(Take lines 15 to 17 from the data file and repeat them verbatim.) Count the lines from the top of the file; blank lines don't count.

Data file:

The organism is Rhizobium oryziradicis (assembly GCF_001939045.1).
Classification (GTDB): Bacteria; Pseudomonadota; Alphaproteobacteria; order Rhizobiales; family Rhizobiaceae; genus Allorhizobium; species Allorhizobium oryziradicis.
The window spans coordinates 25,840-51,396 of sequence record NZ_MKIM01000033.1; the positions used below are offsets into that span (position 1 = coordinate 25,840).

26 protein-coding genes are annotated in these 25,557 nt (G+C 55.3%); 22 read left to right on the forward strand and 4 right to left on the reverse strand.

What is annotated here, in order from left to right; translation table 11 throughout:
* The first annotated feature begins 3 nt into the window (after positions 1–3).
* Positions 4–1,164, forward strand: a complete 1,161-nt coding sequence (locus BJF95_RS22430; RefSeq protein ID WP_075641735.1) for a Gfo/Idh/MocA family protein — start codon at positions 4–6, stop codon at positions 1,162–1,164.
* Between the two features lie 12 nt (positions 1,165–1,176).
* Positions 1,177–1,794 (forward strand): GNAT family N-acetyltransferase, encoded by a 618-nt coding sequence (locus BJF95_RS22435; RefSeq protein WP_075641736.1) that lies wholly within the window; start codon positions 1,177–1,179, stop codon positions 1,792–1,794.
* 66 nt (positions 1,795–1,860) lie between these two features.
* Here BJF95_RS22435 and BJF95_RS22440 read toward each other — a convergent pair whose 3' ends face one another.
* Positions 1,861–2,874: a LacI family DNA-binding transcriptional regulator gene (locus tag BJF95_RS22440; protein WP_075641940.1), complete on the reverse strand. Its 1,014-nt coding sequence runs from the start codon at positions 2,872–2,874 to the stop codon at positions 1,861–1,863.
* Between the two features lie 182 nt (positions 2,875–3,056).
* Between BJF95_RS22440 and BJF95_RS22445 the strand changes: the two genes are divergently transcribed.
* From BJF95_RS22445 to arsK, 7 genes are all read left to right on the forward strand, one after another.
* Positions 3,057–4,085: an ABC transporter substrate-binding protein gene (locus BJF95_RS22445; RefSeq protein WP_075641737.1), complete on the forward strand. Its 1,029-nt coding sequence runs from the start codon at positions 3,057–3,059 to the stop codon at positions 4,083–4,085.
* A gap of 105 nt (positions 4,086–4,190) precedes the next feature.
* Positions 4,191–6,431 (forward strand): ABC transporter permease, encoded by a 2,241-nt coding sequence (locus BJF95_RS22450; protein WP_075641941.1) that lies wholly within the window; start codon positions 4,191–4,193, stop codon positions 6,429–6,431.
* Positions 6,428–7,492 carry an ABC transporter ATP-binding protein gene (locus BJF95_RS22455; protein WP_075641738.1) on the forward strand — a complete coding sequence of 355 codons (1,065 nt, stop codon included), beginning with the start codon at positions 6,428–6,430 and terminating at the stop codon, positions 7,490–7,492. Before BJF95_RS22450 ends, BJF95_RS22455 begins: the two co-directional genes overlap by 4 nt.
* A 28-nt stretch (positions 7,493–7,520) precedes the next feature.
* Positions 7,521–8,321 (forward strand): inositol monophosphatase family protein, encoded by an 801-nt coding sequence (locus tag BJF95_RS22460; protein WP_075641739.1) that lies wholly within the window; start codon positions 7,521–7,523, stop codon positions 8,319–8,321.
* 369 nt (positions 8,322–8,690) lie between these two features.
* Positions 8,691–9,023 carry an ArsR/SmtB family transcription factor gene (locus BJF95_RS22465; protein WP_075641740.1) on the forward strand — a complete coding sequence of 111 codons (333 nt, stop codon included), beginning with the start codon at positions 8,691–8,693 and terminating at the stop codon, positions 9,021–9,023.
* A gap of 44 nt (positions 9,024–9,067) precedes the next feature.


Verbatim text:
* From BJF95_RS22445 to arsK, 7 genes are all read left to right on the forward strand, one after another.
* Positions 3,057–4,085: an ABC transporter substrate-binding protein gene (locus BJF95_RS22445; RefSeq protein WP_075641737.1), complete on the forward strand. Its 1,029-nt coding sequence runs from the start codon at positions 3,057–3,059 to the stop codon at positions 4,083–4,085.
* A gap of 105 nt (positions 4,086–4,190) precedes the next feature.